What does it mean, “to belong”? This is a question that comes up so often in my work with young adults, and I only wish I could help them understand and actually believe that the rest of us “adults” also struggle with this feeling.
Although intellectually most of us realize we are unique, we continue to search for our own special tribes and communities. The basic human need to belong is so deeply wired in us, that no amount of diversity education can dampen our desire to find a group of people “just like us”. In other words, at the same time, we give lip service to the beauty of being unique and diverse in our expression of humanity, we continue to look for a measure of homogeneity – a desire that has ancient roots.
Our search for a place, group, and community to belong to, starts early in life. Even those of us who have been fortunate to be raised in families that offer a safe and unquestionable place of belonging will soon step out to search for that one unicorn of a group that is spacious enough to contain all the parts of us. We yearn for that group, whether a school, workplace or religious institution that embraces our entirety unconditionally.
To offer that there is no place, no group, and no community where every single part of who we are and who we are becoming is embraced 100% of the time, is not a spoiler alert to anyone over the age of 40. The unconditional acceptance (different from unconditional love) we are searching for – the one we thought we could find elsewhere because we couldn’t find it in our family unit – often doesn’t exist anywhere outside of ourselves.
Faced with this truth, most of us move in one of two directions. We either shift the search inwards or we decide to “fit in”. Fitting in is not the same as belonging, but we are not aware of this distinction when we start walking this path. Fitting in is all about making ourselves smaller. In the final moment of deciding whether or not to fit in, “What part of myself do I need to diminish or dim in order to be the person who belongs in this group?” is the main question, however unconsciously, circling in our minds and hearts.
The younger we are when we decide to fit in, the higher the cost to our soul and psyche. I work with parents who truly prioritize their children’s mental and psychological health above all else. They have been telling their daughter that she is a special snowflake, for as long as the child remembers. The child’s surroundings and schedule is engineered to perfection in order to create a constant sense of belonging. But there’s two issues with this dynamic. Firstly, it’s superficial. Belonging cannot be engineered. And more importantly, children learn by watching us rather than by listening to our directives. They see right past what we say to what we do and how we live. More often than not, what they see is parents who are doing everything possible to fit in. They see us socializing, traveling, and laughing with our “group of friends” and in the quiet moments when we are away from the group, complaining about all the things we hate about the “friends” we choose to spend so much time with. It confuses them (and ourselves) to watch us complain about our community while constantly shape-shifting to fit in.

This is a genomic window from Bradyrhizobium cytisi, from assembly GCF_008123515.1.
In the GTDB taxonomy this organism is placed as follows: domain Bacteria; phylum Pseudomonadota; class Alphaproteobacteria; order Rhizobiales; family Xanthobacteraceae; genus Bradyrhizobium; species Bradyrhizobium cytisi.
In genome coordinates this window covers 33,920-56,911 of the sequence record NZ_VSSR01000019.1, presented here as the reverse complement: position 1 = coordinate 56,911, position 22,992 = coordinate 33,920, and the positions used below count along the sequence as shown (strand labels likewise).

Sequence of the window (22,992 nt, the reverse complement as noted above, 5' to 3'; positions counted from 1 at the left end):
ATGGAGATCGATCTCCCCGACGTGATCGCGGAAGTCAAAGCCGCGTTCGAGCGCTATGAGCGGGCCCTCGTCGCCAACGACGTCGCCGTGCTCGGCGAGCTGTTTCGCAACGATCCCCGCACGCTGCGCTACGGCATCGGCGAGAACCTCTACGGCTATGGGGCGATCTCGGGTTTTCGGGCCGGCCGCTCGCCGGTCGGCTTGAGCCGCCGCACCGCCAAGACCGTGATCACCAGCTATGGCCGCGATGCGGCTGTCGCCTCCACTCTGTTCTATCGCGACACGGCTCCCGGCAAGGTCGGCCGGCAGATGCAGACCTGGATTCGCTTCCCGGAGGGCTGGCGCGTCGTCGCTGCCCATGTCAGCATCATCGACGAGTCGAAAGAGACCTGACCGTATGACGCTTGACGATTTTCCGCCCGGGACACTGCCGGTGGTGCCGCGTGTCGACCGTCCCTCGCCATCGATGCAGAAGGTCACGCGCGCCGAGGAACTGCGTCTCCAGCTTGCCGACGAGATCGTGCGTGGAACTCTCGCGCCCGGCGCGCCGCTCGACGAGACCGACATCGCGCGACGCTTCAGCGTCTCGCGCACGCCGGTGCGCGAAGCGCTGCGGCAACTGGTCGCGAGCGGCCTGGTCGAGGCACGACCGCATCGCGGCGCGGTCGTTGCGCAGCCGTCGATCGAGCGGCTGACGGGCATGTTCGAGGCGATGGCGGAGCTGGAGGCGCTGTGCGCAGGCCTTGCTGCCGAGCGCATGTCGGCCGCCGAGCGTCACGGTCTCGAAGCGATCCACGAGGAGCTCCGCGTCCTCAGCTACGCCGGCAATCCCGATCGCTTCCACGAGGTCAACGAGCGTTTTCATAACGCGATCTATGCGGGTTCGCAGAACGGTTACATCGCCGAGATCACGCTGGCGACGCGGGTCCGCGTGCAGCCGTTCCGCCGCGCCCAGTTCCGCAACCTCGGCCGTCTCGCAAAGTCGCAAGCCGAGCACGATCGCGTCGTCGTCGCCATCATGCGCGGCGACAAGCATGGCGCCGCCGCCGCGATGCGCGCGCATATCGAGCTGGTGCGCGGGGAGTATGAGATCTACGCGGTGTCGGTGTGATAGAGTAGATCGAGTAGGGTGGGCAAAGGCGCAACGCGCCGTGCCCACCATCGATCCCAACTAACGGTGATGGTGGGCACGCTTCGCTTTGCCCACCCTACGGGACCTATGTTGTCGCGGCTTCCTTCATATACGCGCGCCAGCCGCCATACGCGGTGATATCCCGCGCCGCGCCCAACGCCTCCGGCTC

The goal of any good professional coach is to first and foremost, help clients cultivate awareness. As such, understanding the difference between belonging and fitting in is an important distinction. The best barometer of whether we belong somewhere or with someone is the “size test”. Fitting in feels small and rigid. It feels like we are metaphorically making ourselves squeeze into a space that’s too tight and confined. We experience ourselves as holding back, playing small and dimming our light. It feels like clipped wings, tightened throats, and an ambiguous fear of not being good enough.
In comparison, true belonging feels spacious, open, and accepting. We experience it in a relationship or a place where we can be goofy, vulnerable, and fearless. When we belong, we don’t hustle for approval, worthiness, or perfection. Belonging is a house that feels like home.
There are a few amongst us who experience truly belonging to something outside of themselves – perhaps to their family, religion, or community. But more often, we come to understand that the only place and person we can reliably and authentically belong to, is ourselves. The sooner we learn to offer ourselves the full acceptance and appreciation that we yearn and search for in other people and places, the more of our lives we can live in the warm and gracious feeling of belonging.
A great place to start the practice of cultivating belonging vs. fitting in is by making time for solitude as a means to the inward exploration of our unique selves. Read my Solitude vs. Loneliness blog to learn more and as always, feel free to reach out for additional resources.
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